Like many of the tech giants that fuel much of our daily life, Google's origin story started at Stanford University in Northern California, where a couple of Ph.D. students, Larry Page and Sergey Brin, built a search engine. A quarter of a century later, Google is so integral to the internet, it has become the verb people most commonly use when they perform a search on the internet.
Here is a comprehensive timeline of the history of Google, now officially named Alphabet. Inc., from its initial algorithm to an enormous global company that, despite its overall success, has definitely had its share of failures, too.
1996: Larry Page and Sergey Brin started a research project nicknamed "Backrub."
The project gave birth to their Page Rank search algorithm, which uses the quantity and quality of backlinks to rank the authority of a webpage for a given search term.
September 15, 1997: Google's domain got registered.
The search engine had previously run on the stanford.edu domain. The name Google came from a misspelling of the name Page originally devised, "Googol," which is the name of the number produced when you multiple 10 to the 100th power (or a 1 followed by 100 zeroes). Arguably, it's a much better name than "Backrub" was. (Yikes.)
September 4, 1998: Google was officially incorporated.
There seems to be an unspoken rule that all great Silicon Valley companies have to be born in a garage, and in the case of Google, that garage belonged to future YouTube CEO Susan Wojcicki. The fledgling company was initially funded by a $100,000 check from Sun Microsystems co-founder Andy Bechtolsheim — probably the best $100,000 he ever spent.
Another early investor in 1998 was former Amazon CEO Jeff Bezos. Thanks to that funding round, Google was able to move out of Wojcicki's garage and into its first offices.
Early 1999: Excite turned down an offer to buy Google for less than $1M.
While many early investors saw the promise of Google, not everyone in the industry had such foresight. At one point, the now-defunct search engine Excite had the opportunity to buy Google for $1 million. One of Excite's investors even managed to talk Google down to $750,000, but CEO George Bell turned it down.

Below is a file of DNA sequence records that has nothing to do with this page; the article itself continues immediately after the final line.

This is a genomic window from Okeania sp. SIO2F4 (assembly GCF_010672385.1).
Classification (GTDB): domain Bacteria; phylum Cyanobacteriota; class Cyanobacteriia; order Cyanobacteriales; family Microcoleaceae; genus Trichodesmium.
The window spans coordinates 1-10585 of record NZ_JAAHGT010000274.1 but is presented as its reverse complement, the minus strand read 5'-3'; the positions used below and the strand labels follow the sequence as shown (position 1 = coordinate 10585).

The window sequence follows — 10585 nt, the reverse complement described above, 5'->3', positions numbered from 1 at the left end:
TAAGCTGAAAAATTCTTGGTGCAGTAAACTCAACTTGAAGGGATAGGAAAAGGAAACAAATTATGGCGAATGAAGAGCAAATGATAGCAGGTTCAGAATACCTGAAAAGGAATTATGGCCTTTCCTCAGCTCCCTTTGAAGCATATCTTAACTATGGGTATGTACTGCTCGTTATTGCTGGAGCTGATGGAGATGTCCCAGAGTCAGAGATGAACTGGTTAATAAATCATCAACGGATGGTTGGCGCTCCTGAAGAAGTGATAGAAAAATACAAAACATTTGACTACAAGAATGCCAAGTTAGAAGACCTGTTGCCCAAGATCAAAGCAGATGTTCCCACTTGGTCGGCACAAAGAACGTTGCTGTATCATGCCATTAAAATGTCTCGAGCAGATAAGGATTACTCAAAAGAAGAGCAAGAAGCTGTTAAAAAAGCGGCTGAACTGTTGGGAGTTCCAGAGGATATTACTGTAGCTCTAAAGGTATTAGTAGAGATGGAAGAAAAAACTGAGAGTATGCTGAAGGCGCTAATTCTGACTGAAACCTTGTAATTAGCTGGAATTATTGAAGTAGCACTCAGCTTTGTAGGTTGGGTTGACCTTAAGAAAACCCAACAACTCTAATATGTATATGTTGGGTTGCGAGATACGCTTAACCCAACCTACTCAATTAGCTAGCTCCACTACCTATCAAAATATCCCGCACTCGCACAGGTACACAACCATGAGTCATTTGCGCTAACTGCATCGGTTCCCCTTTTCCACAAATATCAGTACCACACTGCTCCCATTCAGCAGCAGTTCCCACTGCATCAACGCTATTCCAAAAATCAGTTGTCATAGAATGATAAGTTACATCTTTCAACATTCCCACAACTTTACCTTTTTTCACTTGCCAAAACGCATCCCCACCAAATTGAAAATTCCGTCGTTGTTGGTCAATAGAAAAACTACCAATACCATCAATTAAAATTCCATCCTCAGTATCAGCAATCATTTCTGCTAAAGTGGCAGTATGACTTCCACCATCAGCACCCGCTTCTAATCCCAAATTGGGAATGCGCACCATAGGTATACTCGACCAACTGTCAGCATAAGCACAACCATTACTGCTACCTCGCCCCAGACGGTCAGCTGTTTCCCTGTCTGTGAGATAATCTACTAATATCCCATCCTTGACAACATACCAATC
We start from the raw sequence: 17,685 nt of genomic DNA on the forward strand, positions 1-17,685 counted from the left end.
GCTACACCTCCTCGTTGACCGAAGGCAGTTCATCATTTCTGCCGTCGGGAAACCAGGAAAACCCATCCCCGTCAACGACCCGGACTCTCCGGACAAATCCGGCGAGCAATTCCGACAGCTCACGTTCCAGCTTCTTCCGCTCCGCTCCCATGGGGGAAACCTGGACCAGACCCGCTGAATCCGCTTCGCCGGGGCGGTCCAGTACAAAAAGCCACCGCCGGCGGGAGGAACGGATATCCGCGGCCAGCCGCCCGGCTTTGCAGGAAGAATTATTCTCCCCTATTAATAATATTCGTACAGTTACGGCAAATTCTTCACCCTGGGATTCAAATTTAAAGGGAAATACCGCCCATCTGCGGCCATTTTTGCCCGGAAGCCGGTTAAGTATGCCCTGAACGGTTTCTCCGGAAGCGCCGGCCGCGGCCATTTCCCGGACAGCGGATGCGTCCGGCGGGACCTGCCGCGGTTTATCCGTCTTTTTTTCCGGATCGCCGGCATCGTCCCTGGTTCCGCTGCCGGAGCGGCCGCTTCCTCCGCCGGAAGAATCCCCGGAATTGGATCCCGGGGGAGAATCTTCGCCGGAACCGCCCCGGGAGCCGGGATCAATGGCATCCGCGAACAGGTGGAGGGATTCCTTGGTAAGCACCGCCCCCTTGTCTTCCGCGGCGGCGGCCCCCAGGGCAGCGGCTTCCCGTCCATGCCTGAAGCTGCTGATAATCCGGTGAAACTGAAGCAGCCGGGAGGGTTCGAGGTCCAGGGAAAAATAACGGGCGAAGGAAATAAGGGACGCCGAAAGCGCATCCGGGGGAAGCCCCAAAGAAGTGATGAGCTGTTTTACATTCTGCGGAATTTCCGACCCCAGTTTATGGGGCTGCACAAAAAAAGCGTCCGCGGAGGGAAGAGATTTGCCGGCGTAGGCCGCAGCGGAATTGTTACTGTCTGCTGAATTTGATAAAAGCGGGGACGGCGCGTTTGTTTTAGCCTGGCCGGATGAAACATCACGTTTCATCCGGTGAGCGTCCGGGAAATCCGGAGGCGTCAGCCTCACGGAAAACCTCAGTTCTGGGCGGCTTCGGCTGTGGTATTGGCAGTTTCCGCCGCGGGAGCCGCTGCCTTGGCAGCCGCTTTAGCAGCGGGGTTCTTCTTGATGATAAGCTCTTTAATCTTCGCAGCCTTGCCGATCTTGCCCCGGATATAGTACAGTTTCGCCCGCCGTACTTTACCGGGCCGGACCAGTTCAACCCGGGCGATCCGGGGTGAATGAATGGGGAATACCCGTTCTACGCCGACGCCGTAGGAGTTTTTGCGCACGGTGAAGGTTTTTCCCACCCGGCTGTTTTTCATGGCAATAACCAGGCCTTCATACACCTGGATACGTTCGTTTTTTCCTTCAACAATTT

March 1999: Google moved from Menlo Park to Palo Alto.
However, Google quickly outgrew its new offices and within a few years, moved its headquarters to nearby Mountain View.
2000: Google started selling ads.
Though Brin and Page were opposed to having ads clutter the engine results, they eventually relented on the condition they were text-based so they wouldn't be too busy or cause page loads to slow. That same year, Yahoo! adopted Google as its search engine.
March 2001: Eric Schmidt became the CEO of Google.
As Google continued to grow and close several successful fundraising rounds, investors convinced Page and Brin to bring on a CEO with more experience. Eric Schmidt was previously the CEO of a software company called Novell and, before that rose through the ranks at Sun Microsystems.
2003: The Googleplex came to Mountain View.
Initially leasing its offices from Silicon Graphics, Google sets up in an office park in Mountain View at the site that would come to be known as the Googleplex, the company's main campus and main headquarters. The same year, Google's products expanded to include Google News. Google also acquired Blogger.
2004: Yahoo! decided to go its own way and Google went public.
After developing its own proprietary search engine, Yahoo! ended its partnership with Google, which in the short term hurt Google's value, but we all know which tech company would become a synonym for web searching. (Be honest, have you ever claimed to "yahoo" something?)
On August 19, 2004, Google went public on the New York Stock Exchange, with over $19.6 million shares initially priced at $85 apiece. As of this writing, one unit of GOOGL stock will set you back more than $2,300, though it's set to execute a 20-to-1 split on July 15, 2022.
April 1, 2004: Gmail is no joke.
Though Google would be known for its April Fool's Day pranks, the launch of Gmail was dead serious, though many thought the promised 1GB storage space was impossible. (Gmail now offers a minimum of 15 GB of storage.)
2005: Google Maps launched.
Before Google Maps, MapQuest was king, but now no other navigation software comes close to beating Google Maps in popularity (many iPhone users prefer to use Google Maps over Apple's proprietary map software.)